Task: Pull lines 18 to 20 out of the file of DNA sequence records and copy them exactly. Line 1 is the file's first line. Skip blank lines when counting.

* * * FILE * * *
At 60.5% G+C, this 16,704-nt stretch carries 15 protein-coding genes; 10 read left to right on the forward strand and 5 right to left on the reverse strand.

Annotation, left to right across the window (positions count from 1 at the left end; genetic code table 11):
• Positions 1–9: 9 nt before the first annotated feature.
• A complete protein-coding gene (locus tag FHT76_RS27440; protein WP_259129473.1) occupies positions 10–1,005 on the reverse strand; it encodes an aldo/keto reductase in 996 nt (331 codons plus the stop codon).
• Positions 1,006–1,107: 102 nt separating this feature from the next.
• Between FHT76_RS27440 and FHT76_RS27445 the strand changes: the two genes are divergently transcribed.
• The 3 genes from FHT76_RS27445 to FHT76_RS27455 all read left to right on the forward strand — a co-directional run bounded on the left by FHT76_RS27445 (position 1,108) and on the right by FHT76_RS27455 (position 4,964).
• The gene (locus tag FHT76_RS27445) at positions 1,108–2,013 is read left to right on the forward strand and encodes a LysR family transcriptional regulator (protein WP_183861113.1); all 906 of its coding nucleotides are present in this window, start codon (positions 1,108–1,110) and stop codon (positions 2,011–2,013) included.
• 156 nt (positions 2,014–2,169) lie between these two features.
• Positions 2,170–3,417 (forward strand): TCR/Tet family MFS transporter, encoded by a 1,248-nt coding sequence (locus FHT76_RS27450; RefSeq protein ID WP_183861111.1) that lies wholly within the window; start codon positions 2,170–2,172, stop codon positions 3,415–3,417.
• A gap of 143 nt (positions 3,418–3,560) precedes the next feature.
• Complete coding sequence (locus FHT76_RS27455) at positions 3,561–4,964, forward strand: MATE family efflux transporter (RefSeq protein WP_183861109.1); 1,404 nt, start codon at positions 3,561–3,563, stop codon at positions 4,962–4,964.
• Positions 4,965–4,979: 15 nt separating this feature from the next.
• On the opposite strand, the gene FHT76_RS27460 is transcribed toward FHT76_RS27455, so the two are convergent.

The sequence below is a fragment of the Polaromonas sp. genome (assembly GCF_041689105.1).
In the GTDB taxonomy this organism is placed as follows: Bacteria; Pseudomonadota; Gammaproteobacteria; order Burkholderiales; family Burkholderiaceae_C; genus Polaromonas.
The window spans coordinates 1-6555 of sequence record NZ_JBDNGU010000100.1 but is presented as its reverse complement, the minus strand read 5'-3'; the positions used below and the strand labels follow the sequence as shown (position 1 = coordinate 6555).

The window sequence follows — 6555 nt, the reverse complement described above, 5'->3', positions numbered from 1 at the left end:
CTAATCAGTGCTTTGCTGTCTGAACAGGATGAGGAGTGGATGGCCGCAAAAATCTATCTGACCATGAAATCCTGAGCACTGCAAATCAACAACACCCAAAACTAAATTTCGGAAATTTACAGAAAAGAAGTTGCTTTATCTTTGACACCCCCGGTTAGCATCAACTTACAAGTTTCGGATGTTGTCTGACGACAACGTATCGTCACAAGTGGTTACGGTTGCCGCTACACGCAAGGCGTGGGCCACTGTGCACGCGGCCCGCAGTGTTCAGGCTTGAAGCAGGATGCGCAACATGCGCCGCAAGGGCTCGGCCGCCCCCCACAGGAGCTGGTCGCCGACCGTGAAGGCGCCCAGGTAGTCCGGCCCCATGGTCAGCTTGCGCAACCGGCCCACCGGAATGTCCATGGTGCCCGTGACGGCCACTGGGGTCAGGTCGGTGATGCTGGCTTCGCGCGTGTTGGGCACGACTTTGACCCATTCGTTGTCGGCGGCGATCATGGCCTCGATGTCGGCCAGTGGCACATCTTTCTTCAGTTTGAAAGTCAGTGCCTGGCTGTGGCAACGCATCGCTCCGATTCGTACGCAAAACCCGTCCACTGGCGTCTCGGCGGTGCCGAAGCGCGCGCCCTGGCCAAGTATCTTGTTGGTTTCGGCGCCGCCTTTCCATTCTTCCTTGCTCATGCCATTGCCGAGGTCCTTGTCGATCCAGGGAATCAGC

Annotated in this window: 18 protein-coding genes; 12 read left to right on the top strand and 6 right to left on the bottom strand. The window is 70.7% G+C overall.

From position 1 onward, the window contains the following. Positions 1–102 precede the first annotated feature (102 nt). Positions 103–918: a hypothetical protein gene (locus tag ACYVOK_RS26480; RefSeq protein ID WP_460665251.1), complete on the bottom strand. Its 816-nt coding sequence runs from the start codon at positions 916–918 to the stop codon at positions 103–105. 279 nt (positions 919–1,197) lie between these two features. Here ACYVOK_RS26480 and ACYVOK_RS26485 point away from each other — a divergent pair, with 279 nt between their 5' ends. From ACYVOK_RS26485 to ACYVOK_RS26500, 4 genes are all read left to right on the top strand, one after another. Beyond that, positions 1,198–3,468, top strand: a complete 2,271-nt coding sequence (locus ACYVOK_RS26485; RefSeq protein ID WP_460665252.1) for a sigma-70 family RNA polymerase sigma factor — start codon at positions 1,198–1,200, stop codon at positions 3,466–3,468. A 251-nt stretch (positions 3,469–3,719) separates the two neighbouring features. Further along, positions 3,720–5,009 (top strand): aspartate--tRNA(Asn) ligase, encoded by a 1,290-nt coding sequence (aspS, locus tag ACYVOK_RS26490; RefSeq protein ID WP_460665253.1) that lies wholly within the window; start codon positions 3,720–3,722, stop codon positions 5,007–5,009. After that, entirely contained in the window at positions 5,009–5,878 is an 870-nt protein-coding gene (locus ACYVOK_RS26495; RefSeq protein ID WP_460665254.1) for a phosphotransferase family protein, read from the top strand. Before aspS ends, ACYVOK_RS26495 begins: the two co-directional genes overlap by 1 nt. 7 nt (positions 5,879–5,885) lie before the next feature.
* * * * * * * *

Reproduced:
The window sequence follows — 6555 nt, the reverse complement described above, 5'->3', positions numbered from 1 at the left end:
CTAATCAGTGCTTTGCTGTCTGAACAGGATGAGGAGTGGATGGCCGCAAAAATCTATCTGACCATGAAATCCTGAGCACTGCAAATCAACAACACCCAAAACTAAATTTCGGAAATTTACAGAAAAGAAGTTGCTTTATCTTTGACACCCCCGGTTAGCATCAACTTACAAGTTTCGGATGTTGTCTGACGACAACGTATCGTCACAAGTGGTTACGGTTGCCGCTACACGCAAGGCGTGGGCCACTGTGCACGCGGCCCGCAGTGTTCAGGCTTGAAGCAGGATGCGCAACATGCGCCGCAAGGGCTCGGCCGCCCCCCACAGGAGCTGGTCGCCGACCGTGAAGGCGCCCAGGTAGTCCGGCCCCATGGTCAGCTTGCGCAACCGGCCCACCGGAATGTCCATGGTGCCCGTGACGGCCACTGGGGTCAGGTCGGTGATGCTGGCTTCGCGCGTGTTGGGCACGACTTTGACCCATTCGTTGTCGGCGGCGATCATGGCCTCGATGTCGGCCAGTGGCACATCTTTCTTCAGTTTGAAAGTCAGTGCCTGGCTGTGGCAACGCATCGCTCCGATTCGTACGCAAAACCCGTCCACTGGCGTCTCGGCGGTGCCGAAGCGCGCGCCCTGGCCAAGTATCTTGTTGGTTTCGGCGCCGCCTTTCCATTCTTCCTTGCTCATGCCATTGCCGAGGTCCTTGTCGATCCAGGGAATCAGC

Annotated in this window: 18 protein-coding genes; 12 read left to right on the top strand and 6 right to left on the bottom strand. The window is 70.7% G+C overall.